Opinion: Jay-Z deserves the benefit of the doubt as he joins forces with the NFL

Let’s give Jay-Z a chance.

Sharp reactions have sprung up in the wake of the NFL’s pact that makes the hip-hop mogul the overseer of entertainment and social justice initiatives.

Some see it as a money/power move for Shawn “Jay-Z” Carter. Hov is selling out, others say. He’s simply assisting this self-serving move by the NFL, whose officials care only about protecting their image.

It’s true these are billionaires at work: The league’s owners and Jay-Z himself. And few do anything without dollars and cents in mind. Everybody’s throwing around the Jay-Z lyric, “I’m not a businessman, I’m a business, man.”

But let’s at least give Jay-Z the benefit of the doubt here. Let’s see what exactly he has planned as he rolls up his sleeves and prepares to position the most powerful sports league to better assist its players’ efforts to positively affect the lives of the underprivileged in their communities and country.

As hip-hop’s first billionaire has said, he doesn’t need the NFL as a platform. But the league wants his help, and seeing an opportunity, he’s ready for the challenge.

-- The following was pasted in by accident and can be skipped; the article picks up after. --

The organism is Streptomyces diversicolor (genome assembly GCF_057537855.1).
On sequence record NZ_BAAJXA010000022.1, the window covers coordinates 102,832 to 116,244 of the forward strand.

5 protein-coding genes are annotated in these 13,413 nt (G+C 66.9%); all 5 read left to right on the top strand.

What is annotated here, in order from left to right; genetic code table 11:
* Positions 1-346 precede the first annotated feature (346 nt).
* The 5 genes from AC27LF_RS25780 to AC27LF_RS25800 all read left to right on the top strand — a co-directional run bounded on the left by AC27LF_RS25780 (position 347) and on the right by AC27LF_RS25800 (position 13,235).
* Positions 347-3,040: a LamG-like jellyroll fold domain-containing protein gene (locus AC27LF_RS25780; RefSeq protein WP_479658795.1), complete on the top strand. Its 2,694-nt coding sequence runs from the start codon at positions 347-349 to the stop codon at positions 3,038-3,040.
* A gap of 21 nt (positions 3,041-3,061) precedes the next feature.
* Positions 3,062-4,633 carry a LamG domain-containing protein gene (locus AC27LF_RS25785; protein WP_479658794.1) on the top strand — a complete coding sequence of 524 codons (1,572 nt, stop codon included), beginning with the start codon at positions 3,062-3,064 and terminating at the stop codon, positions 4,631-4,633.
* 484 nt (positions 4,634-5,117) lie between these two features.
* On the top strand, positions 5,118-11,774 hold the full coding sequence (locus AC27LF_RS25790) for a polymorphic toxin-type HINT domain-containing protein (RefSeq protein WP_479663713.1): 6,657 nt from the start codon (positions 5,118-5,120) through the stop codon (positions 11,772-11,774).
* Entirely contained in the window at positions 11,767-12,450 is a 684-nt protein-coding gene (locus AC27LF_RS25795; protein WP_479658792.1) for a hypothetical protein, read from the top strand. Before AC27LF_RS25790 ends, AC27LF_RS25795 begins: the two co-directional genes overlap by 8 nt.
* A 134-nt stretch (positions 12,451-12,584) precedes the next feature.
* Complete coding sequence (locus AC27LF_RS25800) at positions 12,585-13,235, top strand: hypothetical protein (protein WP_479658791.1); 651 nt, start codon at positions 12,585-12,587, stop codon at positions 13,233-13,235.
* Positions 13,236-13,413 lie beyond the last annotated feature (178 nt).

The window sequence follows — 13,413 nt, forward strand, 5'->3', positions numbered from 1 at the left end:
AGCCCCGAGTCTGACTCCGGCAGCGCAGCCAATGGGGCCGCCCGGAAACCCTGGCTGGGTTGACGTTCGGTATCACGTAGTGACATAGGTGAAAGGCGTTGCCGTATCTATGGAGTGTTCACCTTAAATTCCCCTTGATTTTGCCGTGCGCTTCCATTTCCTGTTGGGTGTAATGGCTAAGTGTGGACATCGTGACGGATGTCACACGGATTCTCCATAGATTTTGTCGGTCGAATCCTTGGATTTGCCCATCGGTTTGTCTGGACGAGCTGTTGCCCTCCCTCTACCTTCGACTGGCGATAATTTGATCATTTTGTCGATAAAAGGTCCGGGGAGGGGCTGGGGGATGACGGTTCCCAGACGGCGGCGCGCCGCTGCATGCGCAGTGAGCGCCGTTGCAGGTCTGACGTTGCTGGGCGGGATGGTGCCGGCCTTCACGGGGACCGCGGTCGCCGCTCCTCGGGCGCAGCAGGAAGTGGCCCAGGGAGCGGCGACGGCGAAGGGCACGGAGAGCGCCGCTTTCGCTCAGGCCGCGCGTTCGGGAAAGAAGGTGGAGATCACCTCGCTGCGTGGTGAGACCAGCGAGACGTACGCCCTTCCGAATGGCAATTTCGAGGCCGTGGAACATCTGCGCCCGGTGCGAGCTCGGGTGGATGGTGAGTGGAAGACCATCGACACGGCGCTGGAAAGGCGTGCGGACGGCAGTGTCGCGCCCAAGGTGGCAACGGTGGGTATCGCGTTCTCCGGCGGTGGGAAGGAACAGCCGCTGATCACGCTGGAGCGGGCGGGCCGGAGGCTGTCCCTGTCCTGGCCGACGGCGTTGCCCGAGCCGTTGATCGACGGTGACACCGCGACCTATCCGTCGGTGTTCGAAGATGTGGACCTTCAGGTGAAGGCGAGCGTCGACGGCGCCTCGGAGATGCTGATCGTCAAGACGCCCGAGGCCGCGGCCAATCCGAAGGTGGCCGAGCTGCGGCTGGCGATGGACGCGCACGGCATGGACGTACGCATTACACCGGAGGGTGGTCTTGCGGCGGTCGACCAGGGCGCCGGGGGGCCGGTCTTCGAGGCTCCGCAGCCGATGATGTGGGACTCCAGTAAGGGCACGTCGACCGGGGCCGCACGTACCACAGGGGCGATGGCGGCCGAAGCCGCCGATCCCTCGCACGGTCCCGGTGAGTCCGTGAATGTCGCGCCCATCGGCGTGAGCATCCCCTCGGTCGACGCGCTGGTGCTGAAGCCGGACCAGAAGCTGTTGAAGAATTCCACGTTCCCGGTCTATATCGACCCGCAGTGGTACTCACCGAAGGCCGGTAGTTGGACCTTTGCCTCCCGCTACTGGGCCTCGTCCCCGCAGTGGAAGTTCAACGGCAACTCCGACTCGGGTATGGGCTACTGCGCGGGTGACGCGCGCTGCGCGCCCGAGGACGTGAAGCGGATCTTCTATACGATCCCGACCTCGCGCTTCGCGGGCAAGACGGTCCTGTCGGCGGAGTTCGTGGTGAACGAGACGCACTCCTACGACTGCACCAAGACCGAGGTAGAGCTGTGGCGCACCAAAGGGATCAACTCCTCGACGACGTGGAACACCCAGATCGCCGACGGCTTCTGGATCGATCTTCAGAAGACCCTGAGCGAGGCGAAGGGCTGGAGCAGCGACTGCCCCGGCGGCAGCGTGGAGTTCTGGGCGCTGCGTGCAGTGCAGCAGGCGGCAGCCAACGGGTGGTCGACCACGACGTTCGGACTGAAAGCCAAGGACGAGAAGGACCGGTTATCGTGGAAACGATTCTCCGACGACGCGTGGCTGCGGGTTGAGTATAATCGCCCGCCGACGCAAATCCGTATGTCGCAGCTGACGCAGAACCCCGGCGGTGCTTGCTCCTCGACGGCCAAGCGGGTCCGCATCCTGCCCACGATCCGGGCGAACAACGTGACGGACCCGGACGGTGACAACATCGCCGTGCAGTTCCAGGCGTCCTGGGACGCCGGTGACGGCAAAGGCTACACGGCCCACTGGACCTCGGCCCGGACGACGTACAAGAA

Of course, you can’t talk about the NFL and social justice initiatives without thinking of Colin Kaepernick. The former San Francisco 49ers quarterback started this whole thing in 2016 when he began protesting systematic oppression during the national anthem. Kaepernick’s decision to use his platform as a professional football player proved costly. He found himself out of work the following offseason, and NFL owners have blackballed him ever since, signing countless inferior quarterbacks to address depth needs in the three years since Kaepernick first took a knee.

Because of that, every time the NFL does something associated with the fight for social justice, officials always draw a side eye. Y’all care enough to throw some dollars that way, but Kap’s still blackballed, huh?

Kaepernick’s collusion lawsuit, which the two sides reached a settlement over, basically was the nail in the coffin of his career. Former 49ers teammate and current Carolina Panthers safety Eric Reid filed a collusion suit of his own and also reached a settlement but remains employed. But it seems like there’s no coming back for Kaepernick, who is the face of a Nike campaign and maintains that he still wants to play professional football.